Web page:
“We constantly are receiving little gifts from writing.” ~ Kim Stafford
In perhaps the best gift I gave myself this month, I just attended poet/writer/songwriter Kim Stafford’s stellar public talk at the Hood River Library. Kim is the son of Poet Laureate William Stafford, and like his prolific father, Kim has written 12 books, and more important to this Blog, he writes continually about a sense of place and wonder.
If I were to ask you to name any living songwriters/performers that sing about the natural world, could you come up with any? With no John Denver nor Pete Seeger alive to serenade us, I am hard pressed to think of others? The great Canadian children’s minstrel Raffi has a fair repertoire of animal and nature tunes, and Irish folksinger Dougie MacClean certainly features spectacular songs about place…”The Singing Land” I humalmost daily. So, perhaps I should ask: Are there any American songwriters who focus their works on nature?… Yes, Wildlife Biologist Ken Bevis is carrying the torch in the Methow Valley just south of Canada. Thank you Ken!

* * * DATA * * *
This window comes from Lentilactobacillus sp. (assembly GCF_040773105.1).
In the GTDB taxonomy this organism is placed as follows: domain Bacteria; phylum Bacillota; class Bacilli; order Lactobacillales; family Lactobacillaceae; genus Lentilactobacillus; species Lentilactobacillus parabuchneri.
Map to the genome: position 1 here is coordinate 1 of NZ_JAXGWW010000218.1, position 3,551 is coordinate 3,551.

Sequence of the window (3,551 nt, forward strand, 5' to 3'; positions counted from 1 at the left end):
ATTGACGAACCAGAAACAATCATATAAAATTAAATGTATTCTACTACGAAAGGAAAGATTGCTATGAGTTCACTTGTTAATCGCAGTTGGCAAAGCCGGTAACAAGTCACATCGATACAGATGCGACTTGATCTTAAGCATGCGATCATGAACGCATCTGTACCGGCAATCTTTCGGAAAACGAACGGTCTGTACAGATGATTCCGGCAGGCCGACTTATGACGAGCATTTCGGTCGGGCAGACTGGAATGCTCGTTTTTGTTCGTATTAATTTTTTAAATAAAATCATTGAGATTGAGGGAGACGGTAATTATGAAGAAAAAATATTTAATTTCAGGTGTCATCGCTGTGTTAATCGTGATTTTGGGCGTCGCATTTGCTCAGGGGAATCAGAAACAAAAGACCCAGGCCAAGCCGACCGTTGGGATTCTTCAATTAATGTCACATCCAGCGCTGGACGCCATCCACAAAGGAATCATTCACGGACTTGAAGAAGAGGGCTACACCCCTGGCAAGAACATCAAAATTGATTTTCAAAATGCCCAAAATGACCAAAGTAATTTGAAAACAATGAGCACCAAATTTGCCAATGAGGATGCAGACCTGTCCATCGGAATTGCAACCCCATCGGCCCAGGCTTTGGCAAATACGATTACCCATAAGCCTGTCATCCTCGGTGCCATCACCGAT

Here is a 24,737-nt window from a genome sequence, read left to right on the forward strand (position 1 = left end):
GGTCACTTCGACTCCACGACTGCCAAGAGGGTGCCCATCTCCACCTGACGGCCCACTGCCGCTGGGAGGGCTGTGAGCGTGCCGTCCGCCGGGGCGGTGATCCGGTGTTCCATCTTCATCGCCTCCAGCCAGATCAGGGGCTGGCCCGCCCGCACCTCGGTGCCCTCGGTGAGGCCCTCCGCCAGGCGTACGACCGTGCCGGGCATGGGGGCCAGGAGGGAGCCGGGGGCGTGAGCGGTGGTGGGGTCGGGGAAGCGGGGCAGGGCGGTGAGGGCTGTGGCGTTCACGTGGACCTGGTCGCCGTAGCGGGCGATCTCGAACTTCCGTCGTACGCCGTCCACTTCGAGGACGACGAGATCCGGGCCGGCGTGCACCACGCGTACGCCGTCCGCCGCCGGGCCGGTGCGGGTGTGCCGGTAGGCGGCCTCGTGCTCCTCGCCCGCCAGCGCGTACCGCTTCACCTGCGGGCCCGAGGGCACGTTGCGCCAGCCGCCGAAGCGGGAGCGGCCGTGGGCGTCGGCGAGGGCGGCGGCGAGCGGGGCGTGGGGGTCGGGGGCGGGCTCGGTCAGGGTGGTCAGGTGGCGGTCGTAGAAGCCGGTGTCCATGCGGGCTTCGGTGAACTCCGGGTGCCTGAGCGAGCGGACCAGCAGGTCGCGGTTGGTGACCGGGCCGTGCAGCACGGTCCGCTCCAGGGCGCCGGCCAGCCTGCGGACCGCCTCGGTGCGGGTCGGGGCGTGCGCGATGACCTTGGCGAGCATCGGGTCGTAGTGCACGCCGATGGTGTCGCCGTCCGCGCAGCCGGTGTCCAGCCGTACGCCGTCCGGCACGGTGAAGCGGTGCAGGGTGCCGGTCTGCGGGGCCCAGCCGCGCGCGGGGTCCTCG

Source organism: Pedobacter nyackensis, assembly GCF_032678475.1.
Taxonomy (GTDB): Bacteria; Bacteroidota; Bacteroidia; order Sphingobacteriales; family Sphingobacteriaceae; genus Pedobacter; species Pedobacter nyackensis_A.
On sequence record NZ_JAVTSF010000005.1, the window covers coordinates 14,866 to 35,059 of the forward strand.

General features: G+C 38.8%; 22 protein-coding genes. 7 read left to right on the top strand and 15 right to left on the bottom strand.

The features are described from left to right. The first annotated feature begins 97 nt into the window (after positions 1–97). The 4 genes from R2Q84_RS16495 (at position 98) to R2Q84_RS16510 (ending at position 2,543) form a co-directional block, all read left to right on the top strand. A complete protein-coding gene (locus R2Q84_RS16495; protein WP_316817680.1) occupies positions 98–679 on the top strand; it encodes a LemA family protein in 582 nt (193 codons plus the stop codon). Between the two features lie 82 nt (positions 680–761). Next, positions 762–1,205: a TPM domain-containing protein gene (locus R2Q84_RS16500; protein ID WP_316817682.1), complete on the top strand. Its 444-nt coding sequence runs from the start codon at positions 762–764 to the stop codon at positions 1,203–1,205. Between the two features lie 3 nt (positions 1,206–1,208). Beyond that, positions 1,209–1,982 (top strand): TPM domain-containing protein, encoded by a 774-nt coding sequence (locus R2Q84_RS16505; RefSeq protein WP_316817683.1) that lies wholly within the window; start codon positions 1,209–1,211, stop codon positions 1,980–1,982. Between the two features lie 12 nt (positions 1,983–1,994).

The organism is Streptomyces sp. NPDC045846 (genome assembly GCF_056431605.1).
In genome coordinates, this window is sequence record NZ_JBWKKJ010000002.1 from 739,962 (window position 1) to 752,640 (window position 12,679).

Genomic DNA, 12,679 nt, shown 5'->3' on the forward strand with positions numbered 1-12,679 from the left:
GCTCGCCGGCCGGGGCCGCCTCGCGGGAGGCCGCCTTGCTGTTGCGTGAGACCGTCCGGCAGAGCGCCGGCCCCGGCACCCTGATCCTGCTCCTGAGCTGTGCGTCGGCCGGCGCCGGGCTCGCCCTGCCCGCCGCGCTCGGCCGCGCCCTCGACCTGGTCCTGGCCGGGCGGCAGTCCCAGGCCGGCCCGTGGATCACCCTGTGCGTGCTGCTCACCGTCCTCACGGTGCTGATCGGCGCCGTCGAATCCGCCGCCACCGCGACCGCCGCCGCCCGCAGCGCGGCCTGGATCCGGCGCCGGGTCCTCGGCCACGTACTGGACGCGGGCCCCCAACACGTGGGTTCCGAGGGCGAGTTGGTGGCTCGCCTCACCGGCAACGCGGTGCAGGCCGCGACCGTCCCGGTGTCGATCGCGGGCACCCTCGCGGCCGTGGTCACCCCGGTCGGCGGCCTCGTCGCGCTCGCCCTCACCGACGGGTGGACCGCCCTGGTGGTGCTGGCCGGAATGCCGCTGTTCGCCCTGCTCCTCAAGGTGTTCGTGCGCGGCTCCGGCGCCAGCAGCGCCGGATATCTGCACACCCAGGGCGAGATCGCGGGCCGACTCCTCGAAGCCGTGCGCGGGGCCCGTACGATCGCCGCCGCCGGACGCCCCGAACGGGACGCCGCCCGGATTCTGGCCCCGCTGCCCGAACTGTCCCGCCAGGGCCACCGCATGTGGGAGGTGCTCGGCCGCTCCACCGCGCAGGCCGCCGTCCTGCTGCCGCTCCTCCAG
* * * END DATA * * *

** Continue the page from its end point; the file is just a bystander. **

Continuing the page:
Consider writing a nature song or two because Lord knows we need to spread the message!
Nature writers like Kim Stafford and the Poet Patriarch Gary Snyder still bless our lives with their works. And author Joseph Louv’s “Last Child in the Woods” remarkably became a best seller. Still, when we think of the greatest nature writers, don’t our thoughts turn to Thoreau, Muir, Leopold, and Edward Abbey? Perhaps through time, Barry Lopez, Wendell Barry, and the greatest environmental educator, Steve Van Matre, will all become even more wide-spread in their readership.
William Stafford wrote daily and his four elements of essential writing are as follows:
1. Write the date you are putting pen to paper in the upper right hand corner.
2. Write something you remember, a “Dear Diary” piece.
3. Step back from your daily experience and write about an idea that comes to you, and what that thought means.
4. Write “something like a poem,” even if it is a single line. ~